Is there a void in animal protection in county?
Loss of Humane League officer creates questions, concerns BY TOM KNAPP, Staff Writer
Who can you call if you see an animal being mistreated?
When the Humane League of Lancaster County fired its only animal cruelty officer this year, some folks worried the county had no coverage in cases of animal abuse.
Well, there are options, but members of the local animal-care community say there aren't enough to handle the workload.
"I'm not comfortable with the current state of things at all," Keith Mohler, who worked more than 25 years as an animal cruelty officer, said last week.
"I know how many calls I handled ... the number of times I got search warrants, searched puppy mills and confiscated animals," he says. "There just aren't the resources right now to handle those calls."
When the Humane League stopped accepting strays Jan. 31, it reduced its staff by about a third; Mohler, the League's only cruelty officer -- down from three a year prior -- was among those let go.
"The story I got was, budgetarily, they had to do what they did. The only other choice was closing their doors," Mohler says. "But there was more than enough work to keep three of us busy."
At the time of Mohler's dismissal, a Humane League spokeswoman said cruelty cases should be reported to local police or ORCA. If it's an emergency, she said, call 911.
"Animal cruelty laws are in the crime code, and it is the police's responsibility to enforce them," Mohler agrees.
But cruelty officers don't just respond to calls, he says.
"There's a lot of education, there's checking on past cases," he says. "It's not all confiscating animals and going to court.
"It's not as glamorous as it seems on Animal Planet. It's a lot of legwork, a lot of grunt work. And there's plenty of work for us in Lancaster County."
The Lancaster County Society for the Prevention of Cruelty to Animals, which formed earlier this year to take strays no longer welcomed by the Humane League, doesn't have a cruelty officer. Executive director Susan Martin hopes funds become available to hire one soon.
For now, she says, the SPCA's focus is running its new shelter at 599 Chesapeake St. Since opening Feb. 1, she says, they've ushered about 120 dogs through their doors. Most of those dogs have been adopted, transferred to other shelters or reunited with their owners, Martin says. Only four dogs -- and a single cat -- were on the premises Sunday.
She hopes to find money for a cruelty officer by next year.
"We certainly do need animal cruelty officers out there," says ORCA's Connie Kondravy. "We're always eager to see more people come onboard."
ORCA -- the Organization for the Responsible Care of Animals -- currently fields two badged cruelty officers in Lancaster County. Other organizations supply a handful more.
But, in an area heavily populated with breeding kennels, feral cats and farm animals, it's hard to say how many animal cruelty officers are enough.
"We're up to date on all our cases," Kondravy says. "But do I think it's going to get busier? Of course I do."
Karen Dinkle, the city's animal control officer, says her workload has increased without Mohler on the job.
"We just couldn't believe that they were getting rid of him," she says. "We need him, or someone like him."
She'd like to see the county employ its own cruelty officer.
"I pretty much handle anything in Lancaster city -- any sort of animal complaint or abuse," Dinkle says. "But I can only respond within city limits. There are a lot of farms and other properties outside of the city that need to be checked. We really need someone."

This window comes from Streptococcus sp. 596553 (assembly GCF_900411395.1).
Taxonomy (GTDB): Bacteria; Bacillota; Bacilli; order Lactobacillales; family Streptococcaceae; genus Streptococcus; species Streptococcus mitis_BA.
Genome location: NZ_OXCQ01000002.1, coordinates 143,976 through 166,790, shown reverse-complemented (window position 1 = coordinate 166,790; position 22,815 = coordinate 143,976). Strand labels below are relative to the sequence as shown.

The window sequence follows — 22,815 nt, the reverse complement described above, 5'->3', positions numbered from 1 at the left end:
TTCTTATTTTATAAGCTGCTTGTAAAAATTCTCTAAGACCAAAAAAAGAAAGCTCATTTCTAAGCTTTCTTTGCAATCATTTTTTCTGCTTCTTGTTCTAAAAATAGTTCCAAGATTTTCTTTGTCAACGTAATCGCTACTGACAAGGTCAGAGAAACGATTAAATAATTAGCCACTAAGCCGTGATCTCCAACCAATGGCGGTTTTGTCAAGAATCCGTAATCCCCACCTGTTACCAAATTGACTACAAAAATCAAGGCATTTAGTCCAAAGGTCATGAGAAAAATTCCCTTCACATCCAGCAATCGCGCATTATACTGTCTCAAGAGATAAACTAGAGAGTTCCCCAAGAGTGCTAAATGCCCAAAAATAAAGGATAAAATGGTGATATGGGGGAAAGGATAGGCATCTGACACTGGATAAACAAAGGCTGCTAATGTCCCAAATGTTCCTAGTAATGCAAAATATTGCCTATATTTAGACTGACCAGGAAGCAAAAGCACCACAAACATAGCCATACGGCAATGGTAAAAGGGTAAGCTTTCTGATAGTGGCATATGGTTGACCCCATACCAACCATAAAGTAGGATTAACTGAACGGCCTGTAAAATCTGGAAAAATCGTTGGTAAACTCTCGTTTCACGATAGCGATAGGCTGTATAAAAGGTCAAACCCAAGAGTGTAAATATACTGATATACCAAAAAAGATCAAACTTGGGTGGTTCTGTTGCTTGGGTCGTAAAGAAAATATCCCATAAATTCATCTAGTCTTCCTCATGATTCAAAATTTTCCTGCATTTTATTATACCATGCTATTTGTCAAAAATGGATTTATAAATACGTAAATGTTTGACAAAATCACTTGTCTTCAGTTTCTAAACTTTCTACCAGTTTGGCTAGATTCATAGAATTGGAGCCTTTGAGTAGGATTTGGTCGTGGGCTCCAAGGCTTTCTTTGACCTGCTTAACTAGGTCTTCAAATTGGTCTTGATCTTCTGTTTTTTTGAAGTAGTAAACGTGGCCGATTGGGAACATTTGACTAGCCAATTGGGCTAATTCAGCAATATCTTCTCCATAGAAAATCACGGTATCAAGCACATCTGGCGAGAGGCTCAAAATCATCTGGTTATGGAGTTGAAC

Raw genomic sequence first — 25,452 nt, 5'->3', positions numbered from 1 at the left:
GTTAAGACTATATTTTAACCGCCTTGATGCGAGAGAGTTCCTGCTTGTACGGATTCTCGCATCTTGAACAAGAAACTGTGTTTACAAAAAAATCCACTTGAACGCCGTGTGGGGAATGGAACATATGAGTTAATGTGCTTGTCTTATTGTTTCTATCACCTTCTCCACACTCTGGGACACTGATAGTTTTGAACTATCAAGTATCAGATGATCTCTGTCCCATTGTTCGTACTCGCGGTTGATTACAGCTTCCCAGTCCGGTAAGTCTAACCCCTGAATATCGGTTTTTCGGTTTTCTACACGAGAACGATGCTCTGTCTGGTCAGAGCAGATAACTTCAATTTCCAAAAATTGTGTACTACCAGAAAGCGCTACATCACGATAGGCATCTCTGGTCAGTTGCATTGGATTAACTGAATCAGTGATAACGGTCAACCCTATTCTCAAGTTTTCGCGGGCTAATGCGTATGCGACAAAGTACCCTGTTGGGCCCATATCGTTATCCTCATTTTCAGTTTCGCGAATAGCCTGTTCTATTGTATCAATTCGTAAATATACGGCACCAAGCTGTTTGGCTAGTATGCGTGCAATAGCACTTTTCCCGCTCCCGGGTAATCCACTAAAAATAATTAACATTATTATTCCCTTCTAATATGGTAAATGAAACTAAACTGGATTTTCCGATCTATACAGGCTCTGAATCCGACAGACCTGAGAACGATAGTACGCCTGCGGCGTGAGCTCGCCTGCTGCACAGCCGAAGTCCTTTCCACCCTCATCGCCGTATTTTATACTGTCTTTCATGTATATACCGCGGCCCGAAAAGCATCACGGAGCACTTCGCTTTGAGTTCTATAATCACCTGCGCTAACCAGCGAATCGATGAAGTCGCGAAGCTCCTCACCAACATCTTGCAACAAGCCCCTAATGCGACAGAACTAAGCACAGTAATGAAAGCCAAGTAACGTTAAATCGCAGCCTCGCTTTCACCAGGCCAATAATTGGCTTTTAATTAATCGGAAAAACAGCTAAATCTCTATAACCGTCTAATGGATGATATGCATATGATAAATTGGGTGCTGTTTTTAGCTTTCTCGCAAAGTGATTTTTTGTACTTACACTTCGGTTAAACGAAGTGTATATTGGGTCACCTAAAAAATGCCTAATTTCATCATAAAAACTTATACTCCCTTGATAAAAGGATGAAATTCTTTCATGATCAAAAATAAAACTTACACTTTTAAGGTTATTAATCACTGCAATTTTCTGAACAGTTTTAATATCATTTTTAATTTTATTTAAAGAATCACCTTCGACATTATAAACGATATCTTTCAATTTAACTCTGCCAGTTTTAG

It's not as simple as having a desire to help animals, Kondravy says. Cruelty officers must be authorized by the state Department of Agriculture.
Besides completing coursework in Harrisburg, she says, cruelty officers must be affiliated with an animal rescue group or shelter.
Kondravy says her husband, John Kondravy, and fellow ORCA officer Jeremy Robinson are sanctioned by the state to intercede on behalf of both pets and livestock.
She knows of two additional animal cruelty officers serving the county -- Linda Gibson with Helping Hands for Animals, based in Lampeter, and Ann Johnson with A Tail to Tell, based in Mount Gretna.
Both officers work pro bono, Kondravy says, but she thinks Johnson has resigned. Neither organization could be reached for comment.
For cases involving larger animals -- horses, donkeys and mules, cows, sheep, goats and pigs -- there's the Large Animal Protection Society.
Based in West Grove, LAPS operates in Chester, Delaware and Lancaster counties and utilizes state-trained, court-authorized Humane Society police officers.
LAPS president Douglass Newbold says the organization has one agent working in Lancaster County.
"We're in the process of getting two more. They're being trained," Newbold says.
The loss of Mohler, however, is "a real crisis for small animals in Lancaster County," Newbold says. "I am disgusted with the Humane League for doing this. It's criminal to leave that slot open.
"The puppy-mill breeders are aware there's no one enforcing the law."
The state Department of Agriculture fields dog law officers, but department spokeswoman Samantha Krepps says they don't address cruelty cases.
"Local and state police handle animal cruelty issues," she wrote in an email. "If our dog wardens encounter cruelty issues, they have to call police to handle the situation."
The Pennsylvania SPCA, based in Philadelphia, once extended its reach into the Lancaster region. Not anymore.
"We did until two or three years ago," publicity spokeswoman Wendy Marano explains.
Funding forced the nonprofit group to tighten its service area to Philadelphia and surrounding counties, she says.
That might change.
"With the new development in Lancaster County, it's something that our board might be looking at," Marano says.